Thinking Anglicans

Richard Harries speaks

The Bishop of Oxford has published an article, Why Jeffrey was the right man for Reading in the Oxford diocesan magazine, The Door, which also carries a news story about the article.
This article has generated considerable publicity elsewhere, on the BBC, in The Times, in the Guardian, and in the Telegraph.

Here is the BBC Radio interview with Richard Harries on the Today programme (Real Audio required).

The bishop says this about Jeffrey John:

Jeffrey has publicly said that he has been celibate for “A considerable time”. Critics called on him to publicly repent of the sexual dimension to his relationship in earlier years. But it is not the practice of the Church of England to call for public repentance. Jeffrey has always bought that relationship to his confessor and what other bishop has been asked to publicly repent of anything before being nominated? There are other Bishops, some Diocesan, who hold the same views as Jeffrey. The arguments against his appointment do not stand up to Christian or rational scrutiny.

…It seemed to me quite wrong to discriminate against him just because he is gay if he was willing to subscribe to the present practice and teaching of the Church of England, which he was. So, despite the division his appointment caused, this was and remains a profound issue of principle for me. In any secular job anyone who discriminated against someone on the grounds that Jeffrey was opposed, would have been in found in breach of the Human Rights Act.

Jeffrey’s nomination aroused distress and anger in some quarters. His withdrawal has certainly aroused a very great deal of distress and questioning about the kind of church the Church of England now is. Speaking with the Area Deans of the Episcopal Area of Reading and going round to clergy chapters in that Episcopal Area, however, has brought home to me how constructively people are working at maintaining relationships and moving on. One of the good features about this whole passionate difference of view has been that it has not degenerated into personal animosity. Good relationships have been maintained throughout, both between myself and my critics and in the fierce disagreements that have occurred in deaneries.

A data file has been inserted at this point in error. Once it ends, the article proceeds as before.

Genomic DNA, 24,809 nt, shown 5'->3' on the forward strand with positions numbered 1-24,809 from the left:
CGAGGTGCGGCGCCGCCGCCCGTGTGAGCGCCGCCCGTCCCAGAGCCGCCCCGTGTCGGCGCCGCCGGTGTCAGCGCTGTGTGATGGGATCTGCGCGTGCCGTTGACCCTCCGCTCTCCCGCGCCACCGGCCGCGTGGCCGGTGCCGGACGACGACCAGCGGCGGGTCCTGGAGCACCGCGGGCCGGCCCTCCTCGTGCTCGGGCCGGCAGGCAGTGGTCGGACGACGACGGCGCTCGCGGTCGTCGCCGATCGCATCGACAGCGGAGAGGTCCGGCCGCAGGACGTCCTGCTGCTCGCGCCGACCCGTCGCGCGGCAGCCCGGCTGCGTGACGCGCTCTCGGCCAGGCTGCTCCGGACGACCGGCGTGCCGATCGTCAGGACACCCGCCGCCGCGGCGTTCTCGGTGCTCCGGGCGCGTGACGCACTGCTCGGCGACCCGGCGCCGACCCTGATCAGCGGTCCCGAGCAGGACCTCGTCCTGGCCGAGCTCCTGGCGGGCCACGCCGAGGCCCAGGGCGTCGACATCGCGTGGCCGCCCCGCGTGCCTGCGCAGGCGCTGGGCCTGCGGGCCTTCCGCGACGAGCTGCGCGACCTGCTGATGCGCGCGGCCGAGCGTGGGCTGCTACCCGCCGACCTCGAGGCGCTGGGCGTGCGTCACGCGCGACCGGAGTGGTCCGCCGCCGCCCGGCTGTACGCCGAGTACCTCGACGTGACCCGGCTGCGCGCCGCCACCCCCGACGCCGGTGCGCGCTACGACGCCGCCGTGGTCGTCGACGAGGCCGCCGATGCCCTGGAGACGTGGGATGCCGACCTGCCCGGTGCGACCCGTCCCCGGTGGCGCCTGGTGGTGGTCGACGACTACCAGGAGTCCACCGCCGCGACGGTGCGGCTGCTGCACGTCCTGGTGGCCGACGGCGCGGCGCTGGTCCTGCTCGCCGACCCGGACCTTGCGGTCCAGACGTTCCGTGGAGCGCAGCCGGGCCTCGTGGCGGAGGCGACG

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Revd Andy McMullon
Revd Andy McMullon
20 years ago

I am pleased that Bishop Harries has spoken out so robustly in defence of Jeffrey John. It is also my opinion that there never was any argument against his appointment that held up. Opposition may well have been ‘principled’, in some quarters, but that never meant they were right. In the end it does come down to the simple fact that Jeffrey John couldn’t be a bishop because he is a gay man who believes that the traditional position of the Church can and should be changed. None of this prevents him from being a Bishop even without the CofE… Read more »

Don Temples
20 years ago

I read these articles and have been mulling them over. And while I understand clearly the politics behind what was presented in Canon John’s defense, I have a hard time with the theology. I understand that our leaders are worried about losing the Anglican Communion and want to placate conservatives. But I think we are in danger of forgetting why our churches face this so-called problem. Does anyone think that the pressures we are facing caused by homosexuality will go away anytime soon. I know that emphasizing Canon John’s celibacy is supposed to make people feel better about his qualifications… Read more »

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